Berkeley Lab scientists design automated synthetic biology tool

Bio Engineering Lab
Matt Harasymczuk/Creative Commons
Researchers at the Lawrence Berkeley National Laboratory, in collaboration with the Technical University of Denmark, have used an Automated Recommendation Tool, or ART, to help engineer amino acid tryptophan. Resarchers hope to use ART in an environmentally beneficial way, as there is potential for biofuel molecules to replace fossil fuels. (Photo by Matt Harasymczuk NIAID under CC BY 2.0)

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Scientists at the Lawrence Berkeley National Laboratory, or Berkeley Lab, have designed an Automated Recommendation Tool, or ART, that seeks to revolutionize the field of bioengineering by employing a systematic and automated approach to synthetic biology.

The field of synthetic biology entails generating “novel valuable molecules,” such as biofuels or anti-cancer drugs, according to a study conducted by Berkeley Lab researchers. Scientists face limitations, however, because of the years-long effort it requires to understand and manipulate a cell’s biochemistry to produce a desired outcome.

ART pairs synthetic biology with machine learning algorithms to allow for the automated metabolic engineering of a cell’s DNA and the resultant creation of cells, according to a Berkeley Lab press release.

“People are making synthetic milk, burgers, spider silk, collagen and biomaterials,” said Héctor García Martin, study co-author and staff scientist in Berkeley Lab’s Biological Systems and Engineering, or BSE, division. “This is just a tool that makes bioengineering easier because it really takes out the problem of ingesting all that data and deciding what the next step is.”

By predicting how changes in a cell’s biochemistry will affect its behavior and making subsequent “recommendations for the next engineering cycle,” ART accelerates synthetic development, allowing it to occur in a span of weeks or months, according to the press release.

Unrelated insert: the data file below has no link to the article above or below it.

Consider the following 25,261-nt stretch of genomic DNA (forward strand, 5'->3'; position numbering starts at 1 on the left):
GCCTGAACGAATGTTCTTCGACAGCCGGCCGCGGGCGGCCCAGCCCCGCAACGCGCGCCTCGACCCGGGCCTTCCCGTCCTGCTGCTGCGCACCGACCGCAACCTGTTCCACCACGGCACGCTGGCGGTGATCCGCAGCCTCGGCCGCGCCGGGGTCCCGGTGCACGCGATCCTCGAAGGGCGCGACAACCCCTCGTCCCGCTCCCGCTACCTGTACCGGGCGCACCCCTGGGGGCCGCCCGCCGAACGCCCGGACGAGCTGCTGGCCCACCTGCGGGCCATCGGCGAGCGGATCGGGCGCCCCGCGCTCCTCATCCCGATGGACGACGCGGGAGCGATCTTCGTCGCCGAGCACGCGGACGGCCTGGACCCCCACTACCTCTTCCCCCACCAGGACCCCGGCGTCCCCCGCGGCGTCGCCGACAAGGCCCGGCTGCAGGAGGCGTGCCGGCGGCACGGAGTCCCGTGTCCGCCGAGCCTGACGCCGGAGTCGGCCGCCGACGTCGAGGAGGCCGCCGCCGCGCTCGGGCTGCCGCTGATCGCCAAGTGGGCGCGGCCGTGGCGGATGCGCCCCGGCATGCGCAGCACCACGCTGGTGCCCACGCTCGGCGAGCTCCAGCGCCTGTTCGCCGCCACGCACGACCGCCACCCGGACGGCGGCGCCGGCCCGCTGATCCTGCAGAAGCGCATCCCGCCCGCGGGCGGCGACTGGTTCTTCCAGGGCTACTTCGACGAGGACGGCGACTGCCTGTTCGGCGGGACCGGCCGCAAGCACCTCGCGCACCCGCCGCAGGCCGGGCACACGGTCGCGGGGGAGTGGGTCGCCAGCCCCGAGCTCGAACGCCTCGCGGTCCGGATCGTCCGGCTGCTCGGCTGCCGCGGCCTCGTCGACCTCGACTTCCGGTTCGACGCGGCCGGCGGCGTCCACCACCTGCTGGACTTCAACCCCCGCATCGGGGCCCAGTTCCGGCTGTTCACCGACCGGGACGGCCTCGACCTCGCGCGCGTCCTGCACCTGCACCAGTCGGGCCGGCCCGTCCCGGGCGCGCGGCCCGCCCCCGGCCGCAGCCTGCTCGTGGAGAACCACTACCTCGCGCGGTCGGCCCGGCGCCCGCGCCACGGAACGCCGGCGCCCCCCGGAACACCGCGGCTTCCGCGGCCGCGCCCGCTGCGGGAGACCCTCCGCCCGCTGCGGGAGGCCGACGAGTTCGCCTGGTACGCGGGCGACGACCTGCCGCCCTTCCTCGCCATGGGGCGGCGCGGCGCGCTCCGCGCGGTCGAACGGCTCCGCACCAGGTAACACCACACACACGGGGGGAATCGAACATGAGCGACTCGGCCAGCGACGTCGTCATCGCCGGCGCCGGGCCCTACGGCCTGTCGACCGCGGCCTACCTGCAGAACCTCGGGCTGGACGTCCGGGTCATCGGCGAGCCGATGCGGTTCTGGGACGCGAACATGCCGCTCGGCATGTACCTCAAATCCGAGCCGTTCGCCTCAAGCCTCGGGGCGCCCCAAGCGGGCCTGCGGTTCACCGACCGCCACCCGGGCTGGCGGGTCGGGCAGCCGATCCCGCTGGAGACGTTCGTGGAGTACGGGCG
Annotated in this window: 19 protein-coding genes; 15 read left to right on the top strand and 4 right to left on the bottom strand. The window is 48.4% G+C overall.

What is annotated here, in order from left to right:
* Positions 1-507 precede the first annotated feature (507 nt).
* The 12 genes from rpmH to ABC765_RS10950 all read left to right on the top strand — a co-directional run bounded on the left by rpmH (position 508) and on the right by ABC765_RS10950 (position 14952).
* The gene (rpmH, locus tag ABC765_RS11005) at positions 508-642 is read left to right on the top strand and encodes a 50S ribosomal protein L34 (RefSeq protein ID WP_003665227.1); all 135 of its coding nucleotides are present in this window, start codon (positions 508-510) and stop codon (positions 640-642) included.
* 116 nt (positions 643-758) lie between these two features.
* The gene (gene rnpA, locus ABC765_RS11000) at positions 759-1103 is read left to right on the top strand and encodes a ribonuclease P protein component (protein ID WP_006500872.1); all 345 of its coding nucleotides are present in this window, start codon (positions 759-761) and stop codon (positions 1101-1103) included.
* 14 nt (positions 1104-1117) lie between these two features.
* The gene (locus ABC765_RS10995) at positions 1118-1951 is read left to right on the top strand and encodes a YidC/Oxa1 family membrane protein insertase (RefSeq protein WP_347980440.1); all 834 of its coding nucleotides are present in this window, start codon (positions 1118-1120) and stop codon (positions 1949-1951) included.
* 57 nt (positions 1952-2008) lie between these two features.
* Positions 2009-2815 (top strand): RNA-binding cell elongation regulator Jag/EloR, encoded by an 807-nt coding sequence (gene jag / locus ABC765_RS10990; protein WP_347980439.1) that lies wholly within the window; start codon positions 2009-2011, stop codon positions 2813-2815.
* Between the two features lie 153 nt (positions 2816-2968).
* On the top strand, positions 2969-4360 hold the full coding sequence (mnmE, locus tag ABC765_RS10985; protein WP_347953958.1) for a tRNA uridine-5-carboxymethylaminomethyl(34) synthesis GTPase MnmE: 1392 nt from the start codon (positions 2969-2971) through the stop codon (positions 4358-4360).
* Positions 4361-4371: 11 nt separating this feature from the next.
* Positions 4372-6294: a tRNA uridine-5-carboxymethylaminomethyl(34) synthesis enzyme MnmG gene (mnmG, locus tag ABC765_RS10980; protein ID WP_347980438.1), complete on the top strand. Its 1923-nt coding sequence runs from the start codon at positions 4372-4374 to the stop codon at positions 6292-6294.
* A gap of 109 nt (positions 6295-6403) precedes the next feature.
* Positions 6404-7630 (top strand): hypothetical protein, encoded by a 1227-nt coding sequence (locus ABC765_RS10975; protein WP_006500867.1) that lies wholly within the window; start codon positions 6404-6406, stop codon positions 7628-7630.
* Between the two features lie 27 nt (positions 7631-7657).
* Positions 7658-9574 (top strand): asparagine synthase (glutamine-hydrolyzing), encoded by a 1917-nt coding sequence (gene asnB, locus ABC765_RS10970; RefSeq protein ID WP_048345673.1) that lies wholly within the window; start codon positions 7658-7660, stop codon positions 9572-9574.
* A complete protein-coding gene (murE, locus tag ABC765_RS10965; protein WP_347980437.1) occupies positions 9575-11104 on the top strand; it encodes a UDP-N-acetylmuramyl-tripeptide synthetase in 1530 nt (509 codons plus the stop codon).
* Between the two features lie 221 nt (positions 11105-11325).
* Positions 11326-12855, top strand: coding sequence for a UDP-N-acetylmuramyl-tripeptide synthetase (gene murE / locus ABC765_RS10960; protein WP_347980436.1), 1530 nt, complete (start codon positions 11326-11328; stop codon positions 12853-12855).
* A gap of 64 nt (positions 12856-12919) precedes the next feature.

Researchers from Berkeley Lab and their collaborators at the Technical University of Denmark demonstrated ART’s capabilities by using it to guide the engineering of the amino acid tryptophan, according to García Martin.

By acquiring experimental data from five genes, ART was trained to recommend a design that increased tryptophan production by 106% in yeast, according to the press release.

Tijana Radivojević, study co-author and BSE data scientist, emphasized the need for more investment and greater access to datasets in order to unlock the extent of ART’s capabilities.

“The algorithm itself is agnostic to the specific output or response of the system,” Radivojević said. “As long as we have the proper training datasets that define the inputs for the system and the associated response, we could apply this tool.”

Researchers aim to apply ART so that it may produce an environmentally beneficial impact, according to García Martin. They are in the process of creating biofuel molecules based off of biological designs generated by the algorithm.

With the necessary data to feed algorithms such as ART, there is potential for the generation of cells that can produce biofuels at “commercially viable levels,” according to García Martin. He added that this would displace all fossil fuels currently in use, which are emitting greenhouse gases and “significantly” affecting the climate.

Scientists are continuing to search for ways to make bioengineering a fully automated process, García Martin said.

Machine learning presents a route by which bioengineers may more efficiently arrive at “meaningful conclusions” with less experimentation, said Kenneth Workman, study co-author and UC Berkeley junior, in an email.

“An emerging field of synthetic biology is using deep learning to design synthetic DNA sequences from scratch to engineer life in any which way,” Workman said in the email.

Contact Olivia Moore at [email protected] and follow her on Twitter at @olivia_moore18 .